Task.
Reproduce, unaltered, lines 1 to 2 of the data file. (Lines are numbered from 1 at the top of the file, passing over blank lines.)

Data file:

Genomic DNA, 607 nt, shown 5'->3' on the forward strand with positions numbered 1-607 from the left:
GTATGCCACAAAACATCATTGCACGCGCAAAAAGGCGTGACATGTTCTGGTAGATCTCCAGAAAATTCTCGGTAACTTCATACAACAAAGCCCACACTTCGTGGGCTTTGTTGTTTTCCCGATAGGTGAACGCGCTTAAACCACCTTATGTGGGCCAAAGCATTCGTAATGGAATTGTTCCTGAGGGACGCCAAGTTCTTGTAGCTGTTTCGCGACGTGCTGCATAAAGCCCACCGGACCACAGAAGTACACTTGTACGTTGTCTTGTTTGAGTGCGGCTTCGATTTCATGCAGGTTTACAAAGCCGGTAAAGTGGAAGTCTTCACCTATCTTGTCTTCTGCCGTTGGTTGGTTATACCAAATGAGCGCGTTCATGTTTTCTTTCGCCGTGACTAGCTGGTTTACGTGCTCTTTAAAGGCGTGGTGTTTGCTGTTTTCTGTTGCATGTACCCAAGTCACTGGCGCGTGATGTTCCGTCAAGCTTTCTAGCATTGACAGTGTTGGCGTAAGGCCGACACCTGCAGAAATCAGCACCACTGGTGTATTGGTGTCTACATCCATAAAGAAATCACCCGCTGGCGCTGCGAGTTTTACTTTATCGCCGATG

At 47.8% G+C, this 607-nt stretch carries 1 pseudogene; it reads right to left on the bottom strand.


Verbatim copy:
Genomic DNA, 607 nt, shown 5'->3' on the forward strand with positions numbered 1-607 from the left:
GTATGCCACAAAACATCATTGCACGCGCAAAAAGGCGTGACATGTTCTGGTAGATCTCCAGAAAATTCTCGGTAACTTCATACAACAAAGCCCACACTTCGTGGGCTTTGTTGTTTTCCCGATAGGTGAACGCGCTTAAACCACCTTATGTGGGCCAAAGCATTCGTAATGGAATTGTTCCTGAGGGACGCCAAGTTCTTGTAGCTGTTTCGCGACGTGCTGCATAAAGCCCACCGGACCACAGAAGTACACTTGTACGTTGTCTTGTTTGAGTGCGGCTTCGATTTCATGCAGGTTTACAAAGCCGGTAAAGTGGAAGTCTTCACCTATCTTGTCTTCTGCCGTTGGTTGGTTATACCAAATGAGCGCGTTCATGTTTTCTTTCGCCGTGACTAGCTGGTTTACGTGCTCTTTAAAGGCGTGGTGTTTGCTGTTTTCTGTTGCATGTACCCAAGTCACTGGCGCGTGATGTTCCGTCAAGCTTTCTAGCATTGACAGTGTTGGCGTAAGGCCGACACCTGCAGAAATCAGCACCACTGGTGTATTGGTGTCTACATCCATAAAGAAATCACCCGCTGGCGCTGCGAGTTTTACTTTATCGCCGATG